The NHS has been given new targets by the government to make better use of IT and become paperless by 2018.
Health secretary Jeremy Hunt has outlined how improvements in NHS IT will save the taxpayer £4bn while reducing hassle for patients and staff.
"The NHS cannot be the last man standing as the rest of the economy embraces the technology revolution," said Hunt.
"It is crazy that ambulance drivers cannot access a full medical history of someone they are picking up in an emergency - and that GPs and hospitals still struggle to share digital records."
The NHS Commissioning Board will lead the implementation of paperless records.
In November last year, Hunt launched the government's NHS Mandate, which promised by 2015 everyone who wishes will be able to get online access to their own health records held by their GP.
Patients will be given digital records so their health information can follow them around the health and social care system.
Hunt has again made reference to this mandate, while criticising Labour's attempt to set up a centralised healthcare record system.
"Previous attempts to crack this became a top down project akin to building an aircraft carrier. We need to learn those lessons - and in particular avoid the pitfalls of a hugely complex, centrally specified approach. Only with world class information systems will the NHS deliver world class care," said Hunt.
The last Labour government famously tried to put an Integrated Care Records Service in place to ensure every citizen had a singular health record that could be shared throughout the NHS.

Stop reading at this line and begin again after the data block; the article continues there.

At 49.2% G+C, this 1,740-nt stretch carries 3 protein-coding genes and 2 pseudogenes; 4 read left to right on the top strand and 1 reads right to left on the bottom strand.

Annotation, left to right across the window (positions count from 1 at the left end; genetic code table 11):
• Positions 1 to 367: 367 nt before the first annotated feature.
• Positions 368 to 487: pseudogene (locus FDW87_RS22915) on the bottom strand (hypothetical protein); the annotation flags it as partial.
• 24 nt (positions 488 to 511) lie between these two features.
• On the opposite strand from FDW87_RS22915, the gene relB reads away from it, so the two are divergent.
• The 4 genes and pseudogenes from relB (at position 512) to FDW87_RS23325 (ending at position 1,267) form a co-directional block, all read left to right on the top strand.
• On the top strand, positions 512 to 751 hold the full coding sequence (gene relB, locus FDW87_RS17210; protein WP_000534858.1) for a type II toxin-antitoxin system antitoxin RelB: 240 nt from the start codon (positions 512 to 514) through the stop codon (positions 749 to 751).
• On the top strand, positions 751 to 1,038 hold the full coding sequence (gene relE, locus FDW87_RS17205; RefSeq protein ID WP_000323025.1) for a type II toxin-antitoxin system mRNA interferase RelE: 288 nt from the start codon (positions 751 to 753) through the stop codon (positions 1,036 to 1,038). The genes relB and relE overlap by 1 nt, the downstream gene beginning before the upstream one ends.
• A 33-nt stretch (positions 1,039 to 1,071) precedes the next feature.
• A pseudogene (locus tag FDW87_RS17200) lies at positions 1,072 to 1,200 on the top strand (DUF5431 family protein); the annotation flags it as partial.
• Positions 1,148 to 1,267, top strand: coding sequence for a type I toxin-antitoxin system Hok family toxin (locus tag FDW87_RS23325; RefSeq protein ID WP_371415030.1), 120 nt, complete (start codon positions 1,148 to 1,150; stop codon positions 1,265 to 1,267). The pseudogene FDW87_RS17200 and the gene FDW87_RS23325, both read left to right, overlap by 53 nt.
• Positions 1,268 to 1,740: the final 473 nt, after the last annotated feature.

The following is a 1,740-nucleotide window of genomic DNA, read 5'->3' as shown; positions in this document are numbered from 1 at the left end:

This National Programme for IT (NPfIT) was a humiliating failure owing to continued installation setbacks, data management problems and a cost that amounted to over £12bn.
However, while Hunt criticised the NPfIT, he did not explain how he intends to digitise the NHS paper system, or how he intends to create an IT system that will carry healthcare records throughout the NHS.
Although the Tories, when campaigning for government in 2010, set forth plans to allow patients to manage their data and choose the online providers with which they would store their health records. There was even talk of using Microsoft HealthVault or GoogleHealth as the online providers.
V3 made calls last week for the NHS to wake up to modern day IT.
Rosalie Marshall is the special projects editor and chief reporter at V3. Previously she was a reporter for IT Week and channel editor for online television site LocalGov.tv. Rosalie covers government IT, business applications, IT skills, open source technology and social networks.